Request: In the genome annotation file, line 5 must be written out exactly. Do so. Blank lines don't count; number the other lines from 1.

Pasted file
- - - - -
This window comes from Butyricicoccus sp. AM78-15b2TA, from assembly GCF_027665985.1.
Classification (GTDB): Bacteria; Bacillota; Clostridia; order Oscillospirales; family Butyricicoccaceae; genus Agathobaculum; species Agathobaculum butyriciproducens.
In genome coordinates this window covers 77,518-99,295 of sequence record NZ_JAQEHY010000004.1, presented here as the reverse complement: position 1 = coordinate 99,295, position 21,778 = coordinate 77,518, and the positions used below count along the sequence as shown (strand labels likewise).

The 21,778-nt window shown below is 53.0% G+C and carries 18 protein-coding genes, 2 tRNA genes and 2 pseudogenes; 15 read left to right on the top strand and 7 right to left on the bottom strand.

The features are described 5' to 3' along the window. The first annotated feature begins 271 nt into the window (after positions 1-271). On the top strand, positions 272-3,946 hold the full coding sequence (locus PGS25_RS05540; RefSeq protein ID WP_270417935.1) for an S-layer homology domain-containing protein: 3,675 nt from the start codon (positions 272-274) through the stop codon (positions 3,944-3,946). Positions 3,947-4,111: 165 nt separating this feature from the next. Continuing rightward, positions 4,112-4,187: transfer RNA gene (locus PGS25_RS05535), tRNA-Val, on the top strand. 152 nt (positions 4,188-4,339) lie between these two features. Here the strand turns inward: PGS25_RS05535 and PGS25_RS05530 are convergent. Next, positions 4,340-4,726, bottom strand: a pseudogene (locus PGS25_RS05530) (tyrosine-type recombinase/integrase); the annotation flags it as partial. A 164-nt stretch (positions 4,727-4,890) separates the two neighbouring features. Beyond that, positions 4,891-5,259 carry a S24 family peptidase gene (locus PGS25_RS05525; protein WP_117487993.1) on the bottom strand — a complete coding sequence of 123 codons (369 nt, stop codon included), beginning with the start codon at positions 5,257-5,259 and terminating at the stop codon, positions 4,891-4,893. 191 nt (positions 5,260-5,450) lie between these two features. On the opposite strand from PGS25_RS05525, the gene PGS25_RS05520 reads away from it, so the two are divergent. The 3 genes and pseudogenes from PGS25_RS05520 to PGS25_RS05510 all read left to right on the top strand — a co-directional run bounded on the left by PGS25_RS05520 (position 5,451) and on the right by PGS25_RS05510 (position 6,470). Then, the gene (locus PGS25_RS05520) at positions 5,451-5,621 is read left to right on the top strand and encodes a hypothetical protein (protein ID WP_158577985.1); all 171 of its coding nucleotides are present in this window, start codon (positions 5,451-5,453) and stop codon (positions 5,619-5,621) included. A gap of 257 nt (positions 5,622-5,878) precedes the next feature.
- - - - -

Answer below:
The features are described 5' to 3' along the window. The first annotated feature begins 271 nt into the window (after positions 1-271). On the top strand, positions 272-3,946 hold the full coding sequence (locus PGS25_RS05540; RefSeq protein ID WP_270417935.1) for an S-layer homology domain-containing protein: 3,675 nt from the start codon (positions 272-274) through the stop codon (positions 3,944-3,946). Positions 3,947-4,111: 165 nt separating this feature from the next. Continuing rightward, positions 4,112-4,187: transfer RNA gene (locus PGS25_RS05535), tRNA-Val, on the top strand. 152 nt (positions 4,188-4,339) lie between these two features. Here the strand turns inward: PGS25_RS05535 and PGS25_RS05530 are convergent. Next, positions 4,340-4,726, bottom strand: a pseudogene (locus PGS25_RS05530) (tyrosine-type recombinase/integrase); the annotation flags it as partial. A 164-nt stretch (positions 4,727-4,890) separates the two neighbouring features. Beyond that, positions 4,891-5,259 carry a S24 family peptidase gene (locus PGS25_RS05525; protein WP_117487993.1) on the bottom strand — a complete coding sequence of 123 codons (369 nt, stop codon included), beginning with the start codon at positions 5,257-5,259 and terminating at the stop codon, positions 4,891-4,893. 191 nt (positions 5,260-5,450) lie between these two features. On the opposite strand from PGS25_RS05525, the gene PGS25_RS05520 reads away from it, so the two are divergent. The 3 genes and pseudogenes from PGS25_RS05520 to PGS25_RS05510 all read left to right on the top strand — a co-directional run bounded on the left by PGS25_RS05520 (position 5,451) and on the right by PGS25_RS05510 (position 6,470). Then, the gene (locus PGS25_RS05520) at positions 5,451-5,621 is read left to right on the top strand and encodes a hypothetical protein (protein ID WP_158577985.1); all 171 of its coding nucleotides are present in this window, start codon (positions 5,451-5,453) and stop codon (positions 5,619-5,621) included. A gap of 257 nt (positions 5,622-5,878) precedes the next feature.